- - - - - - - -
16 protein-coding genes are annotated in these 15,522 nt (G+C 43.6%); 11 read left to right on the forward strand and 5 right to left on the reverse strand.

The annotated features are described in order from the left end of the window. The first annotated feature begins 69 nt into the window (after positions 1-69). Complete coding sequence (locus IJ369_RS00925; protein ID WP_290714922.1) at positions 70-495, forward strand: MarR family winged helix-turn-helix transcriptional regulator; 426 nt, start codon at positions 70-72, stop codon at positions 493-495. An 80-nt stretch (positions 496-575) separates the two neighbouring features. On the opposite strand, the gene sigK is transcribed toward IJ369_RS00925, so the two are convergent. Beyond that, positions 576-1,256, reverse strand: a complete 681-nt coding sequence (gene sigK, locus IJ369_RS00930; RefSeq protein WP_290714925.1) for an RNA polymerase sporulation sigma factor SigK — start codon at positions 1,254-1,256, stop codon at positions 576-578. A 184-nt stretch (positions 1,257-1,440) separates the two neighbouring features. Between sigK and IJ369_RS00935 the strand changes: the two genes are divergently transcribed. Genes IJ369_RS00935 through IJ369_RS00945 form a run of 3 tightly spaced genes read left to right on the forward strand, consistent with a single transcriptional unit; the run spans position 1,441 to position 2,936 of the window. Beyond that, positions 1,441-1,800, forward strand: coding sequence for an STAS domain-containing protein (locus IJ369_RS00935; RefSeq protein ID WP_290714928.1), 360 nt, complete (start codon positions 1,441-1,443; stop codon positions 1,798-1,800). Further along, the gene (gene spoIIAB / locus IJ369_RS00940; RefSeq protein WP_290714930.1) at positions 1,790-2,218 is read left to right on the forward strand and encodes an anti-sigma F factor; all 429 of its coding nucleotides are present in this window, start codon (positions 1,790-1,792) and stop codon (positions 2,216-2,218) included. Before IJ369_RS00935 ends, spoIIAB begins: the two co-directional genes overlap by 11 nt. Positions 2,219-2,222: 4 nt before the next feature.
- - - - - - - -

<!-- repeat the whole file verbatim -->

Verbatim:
16 protein-coding genes are annotated in these 15,522 nt (G+C 43.6%); 11 read left to right on the forward strand and 5 right to left on the reverse strand.

The annotated features are described in order from the left end of the window. The first annotated feature begins 69 nt into the window (after positions 1-69). Complete coding sequence (locus IJ369_RS00925; protein ID WP_290714922.1) at positions 70-495, forward strand: MarR family winged helix-turn-helix transcriptional regulator; 426 nt, start codon at positions 70-72, stop codon at positions 493-495. An 80-nt stretch (positions 496-575) separates the two neighbouring features. On the opposite strand, the gene sigK is transcribed toward IJ369_RS00925, so the two are convergent. Beyond that, positions 576-1,256, reverse strand: a complete 681-nt coding sequence (gene sigK, locus IJ369_RS00930; RefSeq protein WP_290714925.1) for an RNA polymerase sporulation sigma factor SigK — start codon at positions 1,254-1,256, stop codon at positions 576-578. A 184-nt stretch (positions 1,257-1,440) separates the two neighbouring features. Between sigK and IJ369_RS00935 the strand changes: the two genes are divergently transcribed. Genes IJ369_RS00935 through IJ369_RS00945 form a run of 3 tightly spaced genes read left to right on the forward strand, consistent with a single transcriptional unit; the run spans position 1,441 to position 2,936 of the window. Beyond that, positions 1,441-1,800, forward strand: coding sequence for an STAS domain-containing protein (locus IJ369_RS00935; RefSeq protein ID WP_290714928.1), 360 nt, complete (start codon positions 1,441-1,443; stop codon positions 1,798-1,800). Further along, the gene (gene spoIIAB / locus IJ369_RS00940; RefSeq protein WP_290714930.1) at positions 1,790-2,218 is read left to right on the forward strand and encodes an anti-sigma F factor; all 429 of its coding nucleotides are present in this window, start codon (positions 1,790-1,792) and stop codon (positions 2,216-2,218) included. Before IJ369_RS00935 ends, spoIIAB begins: the two co-directional genes overlap by 11 nt. Positions 2,219-2,222: 4 nt before the next feature.